and that, consequently, is one of my main issues with white authors who “incorporate” diverse characters. it’s as if people of colour, and Muslim kids, and anyone of the LGBTQ+ community has a duty to be as different from the mainstream as possible, even while the whole point is to appear as normal kids – which we are. it’s as if a character existing outside the boundaries of “white cis heteronormative” standards is so radical that for them to be normalized is abnormal. hence, why mixed children in novels are given perfect chocolate-y or caramel-y dewy skin with chiselled jawlines, curly luscious brown hair, and intense green eyes. if this kid was around, they had to supercede the bland, classic lifestyle that suited the white girl. the Bubble existed to contain all the normalcy that was the white kid, and everything that existed outside of it was too exotic to be considered normal. because diversity was considered a profound idea in all those novels, i implicitly believed that being a standard white kid whose parents had a decent income was more “normal”, which pushed me to continue reading YA following the same pattern.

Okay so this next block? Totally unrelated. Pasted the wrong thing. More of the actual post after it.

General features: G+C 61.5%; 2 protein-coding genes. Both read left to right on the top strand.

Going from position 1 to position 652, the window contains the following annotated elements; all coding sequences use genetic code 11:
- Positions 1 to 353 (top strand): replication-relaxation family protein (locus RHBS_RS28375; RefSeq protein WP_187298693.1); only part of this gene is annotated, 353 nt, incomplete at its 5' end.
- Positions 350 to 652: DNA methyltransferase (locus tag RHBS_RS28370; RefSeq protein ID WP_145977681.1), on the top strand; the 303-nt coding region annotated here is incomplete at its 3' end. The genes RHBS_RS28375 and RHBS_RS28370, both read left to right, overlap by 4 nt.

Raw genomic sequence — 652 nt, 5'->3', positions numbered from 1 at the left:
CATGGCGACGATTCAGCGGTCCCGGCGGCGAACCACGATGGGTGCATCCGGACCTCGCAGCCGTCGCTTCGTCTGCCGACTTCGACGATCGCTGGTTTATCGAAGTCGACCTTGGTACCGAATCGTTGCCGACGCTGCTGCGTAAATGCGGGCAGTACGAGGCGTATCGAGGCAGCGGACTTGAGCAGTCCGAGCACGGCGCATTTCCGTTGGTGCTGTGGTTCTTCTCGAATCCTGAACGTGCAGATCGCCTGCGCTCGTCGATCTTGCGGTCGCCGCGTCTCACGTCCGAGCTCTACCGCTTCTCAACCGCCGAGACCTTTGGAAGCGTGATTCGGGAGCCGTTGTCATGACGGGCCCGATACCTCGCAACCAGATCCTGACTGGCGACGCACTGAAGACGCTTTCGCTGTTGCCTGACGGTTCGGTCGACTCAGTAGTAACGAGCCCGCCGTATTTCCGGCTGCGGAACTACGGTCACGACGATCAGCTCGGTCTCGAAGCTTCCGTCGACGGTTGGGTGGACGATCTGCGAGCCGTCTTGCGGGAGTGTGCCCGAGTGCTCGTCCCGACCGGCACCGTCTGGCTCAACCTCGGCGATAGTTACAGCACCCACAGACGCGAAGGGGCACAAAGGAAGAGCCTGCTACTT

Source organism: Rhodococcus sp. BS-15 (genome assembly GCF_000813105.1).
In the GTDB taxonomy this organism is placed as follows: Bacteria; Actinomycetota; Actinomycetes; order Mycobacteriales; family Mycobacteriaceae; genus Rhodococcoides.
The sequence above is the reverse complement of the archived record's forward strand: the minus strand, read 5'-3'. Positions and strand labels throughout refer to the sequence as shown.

now, though, i’m seeing a lot of big changes. in the years since, i’ve opened my eyes a lot and have seen so many differences presented to me. i go to my local Indigo and see an entire bookshelf dedicated to LGBTQ+ YA novels – with gay, lesbian, trans, etc. protagonists, not side characters. i search up “young adult novels with minorities” and find a whole Goodreads list compiled for that purpose. i search young adult book tags for new reads and find books about magical realism, gender transitioning, bisexuality, and being a brown girl in an arranged relationship (comedified!). and, of course, i find books about feminism; not white feminism, which i’d considered “different” and “refreshing”, but feminism encountering and including intersections like race, ethnicity, gender, and sexuality. they are funny, heartfelt, cute, and they exist beyond any Bubble. that, to me, is “diversity”, and we need more of it.